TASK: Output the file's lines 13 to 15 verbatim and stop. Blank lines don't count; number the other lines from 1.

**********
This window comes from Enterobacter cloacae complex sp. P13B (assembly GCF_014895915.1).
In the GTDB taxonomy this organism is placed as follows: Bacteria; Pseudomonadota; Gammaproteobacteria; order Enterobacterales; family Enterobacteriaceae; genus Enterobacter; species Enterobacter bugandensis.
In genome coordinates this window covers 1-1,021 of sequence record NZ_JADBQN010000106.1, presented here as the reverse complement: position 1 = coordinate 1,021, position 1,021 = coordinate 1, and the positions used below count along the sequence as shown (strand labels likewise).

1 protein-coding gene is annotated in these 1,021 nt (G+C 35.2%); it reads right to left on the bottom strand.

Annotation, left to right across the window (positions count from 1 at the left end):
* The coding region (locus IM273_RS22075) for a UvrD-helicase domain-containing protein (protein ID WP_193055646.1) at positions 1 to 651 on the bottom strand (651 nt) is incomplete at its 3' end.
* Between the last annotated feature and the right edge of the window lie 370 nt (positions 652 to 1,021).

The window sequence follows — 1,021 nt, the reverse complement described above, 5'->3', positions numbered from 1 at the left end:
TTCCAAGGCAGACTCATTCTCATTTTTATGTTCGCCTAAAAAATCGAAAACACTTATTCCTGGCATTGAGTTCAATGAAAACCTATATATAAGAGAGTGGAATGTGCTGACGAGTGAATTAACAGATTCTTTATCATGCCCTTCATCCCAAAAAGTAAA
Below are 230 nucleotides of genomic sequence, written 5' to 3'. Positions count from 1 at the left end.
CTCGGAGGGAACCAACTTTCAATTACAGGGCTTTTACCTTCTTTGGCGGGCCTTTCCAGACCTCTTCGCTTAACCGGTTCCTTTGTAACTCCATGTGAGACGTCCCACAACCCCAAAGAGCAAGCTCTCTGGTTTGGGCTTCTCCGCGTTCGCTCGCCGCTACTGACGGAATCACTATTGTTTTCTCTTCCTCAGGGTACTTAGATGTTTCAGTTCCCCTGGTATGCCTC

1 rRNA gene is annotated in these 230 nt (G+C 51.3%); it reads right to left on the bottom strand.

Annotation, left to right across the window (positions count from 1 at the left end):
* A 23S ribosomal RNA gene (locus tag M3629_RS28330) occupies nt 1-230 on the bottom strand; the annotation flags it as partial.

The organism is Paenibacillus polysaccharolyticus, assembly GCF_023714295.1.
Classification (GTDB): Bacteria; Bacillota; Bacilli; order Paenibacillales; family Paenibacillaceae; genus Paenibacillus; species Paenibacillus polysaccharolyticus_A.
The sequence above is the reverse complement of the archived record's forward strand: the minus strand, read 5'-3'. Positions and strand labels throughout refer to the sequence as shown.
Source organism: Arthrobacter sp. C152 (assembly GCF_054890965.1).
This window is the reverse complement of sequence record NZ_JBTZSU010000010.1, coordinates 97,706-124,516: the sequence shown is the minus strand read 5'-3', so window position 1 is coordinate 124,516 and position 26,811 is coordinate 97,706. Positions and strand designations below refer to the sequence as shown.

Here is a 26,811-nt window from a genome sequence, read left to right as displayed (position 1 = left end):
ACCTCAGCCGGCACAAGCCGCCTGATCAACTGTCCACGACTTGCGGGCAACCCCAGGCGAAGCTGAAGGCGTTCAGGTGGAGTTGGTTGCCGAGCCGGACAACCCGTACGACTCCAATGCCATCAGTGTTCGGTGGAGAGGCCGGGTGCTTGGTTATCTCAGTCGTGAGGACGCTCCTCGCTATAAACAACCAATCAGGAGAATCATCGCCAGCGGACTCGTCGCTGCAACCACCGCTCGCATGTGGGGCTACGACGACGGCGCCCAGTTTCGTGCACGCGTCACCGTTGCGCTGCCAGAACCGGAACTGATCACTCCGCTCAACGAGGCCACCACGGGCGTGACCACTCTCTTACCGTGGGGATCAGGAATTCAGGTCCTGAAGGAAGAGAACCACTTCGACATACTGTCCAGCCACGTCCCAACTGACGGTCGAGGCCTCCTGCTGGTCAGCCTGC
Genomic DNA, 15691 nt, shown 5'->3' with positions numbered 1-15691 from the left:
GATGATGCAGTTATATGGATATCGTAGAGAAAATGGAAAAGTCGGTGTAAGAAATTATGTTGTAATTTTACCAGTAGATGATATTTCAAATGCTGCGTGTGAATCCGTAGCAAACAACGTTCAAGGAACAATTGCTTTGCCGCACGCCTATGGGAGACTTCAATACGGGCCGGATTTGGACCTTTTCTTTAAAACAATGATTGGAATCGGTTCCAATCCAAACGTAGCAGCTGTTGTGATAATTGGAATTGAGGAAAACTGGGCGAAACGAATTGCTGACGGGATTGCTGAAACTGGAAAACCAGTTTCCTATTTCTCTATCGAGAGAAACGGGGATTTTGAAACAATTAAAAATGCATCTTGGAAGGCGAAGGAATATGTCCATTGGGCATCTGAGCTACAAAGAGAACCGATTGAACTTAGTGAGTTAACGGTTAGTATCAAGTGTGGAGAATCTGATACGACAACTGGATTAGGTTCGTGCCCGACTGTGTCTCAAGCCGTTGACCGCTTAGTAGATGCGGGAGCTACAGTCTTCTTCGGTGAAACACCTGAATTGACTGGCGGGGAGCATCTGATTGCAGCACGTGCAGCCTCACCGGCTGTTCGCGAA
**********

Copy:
Annotation, left to right across the window (positions count from 1 at the left end):
* A 23S ribosomal RNA gene (locus tag M3629_RS28330) occupies nt 1-230 on the bottom strand; the annotation flags it as partial.

The organism is Paenibacillus polysaccharolyticus, assembly GCF_023714295.1.